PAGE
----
Tornado underscores importance of disaster planning, redundancy

The massive tornado that ripped through Moore, Okla., this week reiterates the importance for hospitals not only to have a disaster plan, but also to ensure redundancy and backup of essential systems and records.

For instance, while 45-bed Moore Medical Center was destroyed, patients who rode out the storm in a windowless safe space on the first floor eventually were able to gain access to their electronic medical records at other facilities thanks to the Regional Health Information Organization SMRTnet, according to Health Technology Online.

St. John's Regional Medical Center in Joplin, Mo, now known as Mercy, took a similar hit two years ago, when a tornado destroyed facilities and blew X-rays and paper files up to 70 miles away. The hospital, however, had invested $550 million in electronic records that included storage 200 miles away.

The Missouri Hospital Association put together a report on lessons learned from the Joplin disaster. Among the lessons learned in the report, MHA offered hospitals the following tips:

  • Assign a public information officer to address the media and enact the social media strategy. Use the backup grab bags of pencils, paper and flashlights if the communication systems like the internal phones fail, and establish a separate hotline for additional communication with staff.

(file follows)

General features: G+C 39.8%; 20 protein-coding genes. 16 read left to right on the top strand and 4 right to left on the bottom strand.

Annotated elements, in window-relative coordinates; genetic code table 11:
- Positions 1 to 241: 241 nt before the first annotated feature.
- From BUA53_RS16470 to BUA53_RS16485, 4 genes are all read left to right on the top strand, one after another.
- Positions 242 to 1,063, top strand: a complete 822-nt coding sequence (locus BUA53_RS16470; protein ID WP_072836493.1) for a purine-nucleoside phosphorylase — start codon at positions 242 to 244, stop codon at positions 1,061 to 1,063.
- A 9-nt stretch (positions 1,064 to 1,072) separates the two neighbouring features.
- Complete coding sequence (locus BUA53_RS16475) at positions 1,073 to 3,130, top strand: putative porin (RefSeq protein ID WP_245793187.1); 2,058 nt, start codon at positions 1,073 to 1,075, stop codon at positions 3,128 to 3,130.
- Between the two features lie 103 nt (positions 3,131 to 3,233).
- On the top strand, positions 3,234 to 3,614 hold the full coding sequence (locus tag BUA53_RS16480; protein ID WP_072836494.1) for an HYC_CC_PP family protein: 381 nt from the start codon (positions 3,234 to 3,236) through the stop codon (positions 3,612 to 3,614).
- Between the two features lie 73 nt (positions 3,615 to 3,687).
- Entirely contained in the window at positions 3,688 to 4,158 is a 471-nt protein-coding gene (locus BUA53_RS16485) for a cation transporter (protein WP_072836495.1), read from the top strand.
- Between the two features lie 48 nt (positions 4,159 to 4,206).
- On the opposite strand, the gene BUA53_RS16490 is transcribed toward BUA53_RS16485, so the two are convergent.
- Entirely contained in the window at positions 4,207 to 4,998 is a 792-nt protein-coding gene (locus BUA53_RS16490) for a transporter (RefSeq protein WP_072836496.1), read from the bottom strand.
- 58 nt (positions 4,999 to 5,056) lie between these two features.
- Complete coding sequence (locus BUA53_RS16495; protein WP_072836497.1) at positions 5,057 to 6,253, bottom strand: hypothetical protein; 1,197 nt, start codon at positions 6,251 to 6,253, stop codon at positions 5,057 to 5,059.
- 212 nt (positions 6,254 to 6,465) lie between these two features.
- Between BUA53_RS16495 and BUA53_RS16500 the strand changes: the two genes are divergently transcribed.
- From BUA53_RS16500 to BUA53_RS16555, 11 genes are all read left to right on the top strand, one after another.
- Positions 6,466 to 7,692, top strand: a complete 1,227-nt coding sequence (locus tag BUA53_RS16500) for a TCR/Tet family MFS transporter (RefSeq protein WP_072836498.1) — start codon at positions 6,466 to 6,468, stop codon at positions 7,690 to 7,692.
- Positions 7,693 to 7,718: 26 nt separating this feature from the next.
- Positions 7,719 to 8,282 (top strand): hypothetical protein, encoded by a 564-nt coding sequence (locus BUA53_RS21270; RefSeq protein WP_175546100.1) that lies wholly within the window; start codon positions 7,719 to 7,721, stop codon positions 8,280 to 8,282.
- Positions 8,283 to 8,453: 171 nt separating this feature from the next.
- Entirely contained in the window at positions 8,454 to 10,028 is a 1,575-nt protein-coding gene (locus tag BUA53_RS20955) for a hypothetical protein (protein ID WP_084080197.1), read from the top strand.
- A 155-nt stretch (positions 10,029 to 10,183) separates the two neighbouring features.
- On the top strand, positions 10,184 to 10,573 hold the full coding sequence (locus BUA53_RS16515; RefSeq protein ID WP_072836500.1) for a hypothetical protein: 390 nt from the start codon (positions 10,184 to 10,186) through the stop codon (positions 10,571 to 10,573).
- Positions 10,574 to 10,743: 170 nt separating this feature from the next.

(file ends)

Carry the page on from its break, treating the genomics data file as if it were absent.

• Use the to-go kits of water, batteries, cell phone chargers, etc., placed throughout the facility.
  • Ensure that staff have multiple, proper IDs, and have a plan for lockdown with immediate security reinforcement or a crowd diversion procedure.
  • Have a process to manage credentialed volunteers 

Disaster planning is an ongoing process as tornadoes pose a challenge every spring and fall, according to Duncan (Okla.) Regional Hospital CIO Roger Neal. The FierceHealthIT Advisory Board member said last fall that that Duncan has "invested heavily in redundancy" for areas like its HIS server farm and its main routers.

"We are always planning and looking at how we serve our patients better during inclement weather, and the process is always being tweaked," Neal told FierceHealthIT. "I think the big key for us is to always keep emergency management in the forefront of what we do."

To learn more:
- here's the Health Technology Online piece

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